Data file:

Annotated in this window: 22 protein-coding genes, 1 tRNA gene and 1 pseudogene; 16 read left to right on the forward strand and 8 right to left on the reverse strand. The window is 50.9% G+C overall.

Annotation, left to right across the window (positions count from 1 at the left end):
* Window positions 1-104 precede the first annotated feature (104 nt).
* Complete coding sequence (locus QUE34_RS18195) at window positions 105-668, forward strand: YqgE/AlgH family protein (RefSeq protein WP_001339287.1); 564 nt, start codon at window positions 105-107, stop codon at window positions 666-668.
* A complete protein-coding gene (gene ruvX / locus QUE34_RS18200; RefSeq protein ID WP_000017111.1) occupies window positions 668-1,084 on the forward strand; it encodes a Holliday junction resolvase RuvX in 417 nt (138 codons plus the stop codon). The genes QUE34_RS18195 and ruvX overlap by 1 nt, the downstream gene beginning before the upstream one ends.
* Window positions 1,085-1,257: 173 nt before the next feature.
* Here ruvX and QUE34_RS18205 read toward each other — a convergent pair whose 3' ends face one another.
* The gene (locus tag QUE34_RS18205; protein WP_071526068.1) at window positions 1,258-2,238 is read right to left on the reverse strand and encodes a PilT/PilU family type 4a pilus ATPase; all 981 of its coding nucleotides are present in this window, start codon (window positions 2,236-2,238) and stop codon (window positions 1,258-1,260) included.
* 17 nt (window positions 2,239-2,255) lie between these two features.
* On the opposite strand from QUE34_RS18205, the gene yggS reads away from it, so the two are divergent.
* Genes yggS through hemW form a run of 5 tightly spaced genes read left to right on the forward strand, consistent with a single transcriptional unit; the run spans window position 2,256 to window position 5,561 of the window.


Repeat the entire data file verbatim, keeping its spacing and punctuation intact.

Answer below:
Annotated in this window: 22 protein-coding genes, 1 tRNA gene and 1 pseudogene; 16 read left to right on the forward strand and 8 right to left on the reverse strand. The window is 50.9% G+C overall.

Annotation, left to right across the window (positions count from 1 at the left end):
* Window positions 1-104 precede the first annotated feature (104 nt).
* Complete coding sequence (locus QUE34_RS18195) at window positions 105-668, forward strand: YqgE/AlgH family protein (RefSeq protein WP_001339287.1); 564 nt, start codon at window positions 105-107, stop codon at window positions 666-668.
* A complete protein-coding gene (gene ruvX / locus QUE34_RS18200; RefSeq protein ID WP_000017111.1) occupies window positions 668-1,084 on the forward strand; it encodes a Holliday junction resolvase RuvX in 417 nt (138 codons plus the stop codon). The genes QUE34_RS18195 and ruvX overlap by 1 nt, the downstream gene beginning before the upstream one ends.
* Window positions 1,085-1,257: 173 nt before the next feature.
* Here ruvX and QUE34_RS18205 read toward each other — a convergent pair whose 3' ends face one another.
* The gene (locus tag QUE34_RS18205; protein WP_071526068.1) at window positions 1,258-2,238 is read right to left on the reverse strand and encodes a PilT/PilU family type 4a pilus ATPase; all 981 of its coding nucleotides are present in this window, start codon (window positions 2,236-2,238) and stop codon (window positions 1,258-1,260) included.
* 17 nt (window positions 2,239-2,255) lie between these two features.
* On the opposite strand from QUE34_RS18205, the gene yggS reads away from it, so the two are divergent.
* Genes yggS through hemW form a run of 5 tightly spaced genes read left to right on the forward strand, consistent with a single transcriptional unit; the run spans window position 2,256 to window position 5,561 of the window.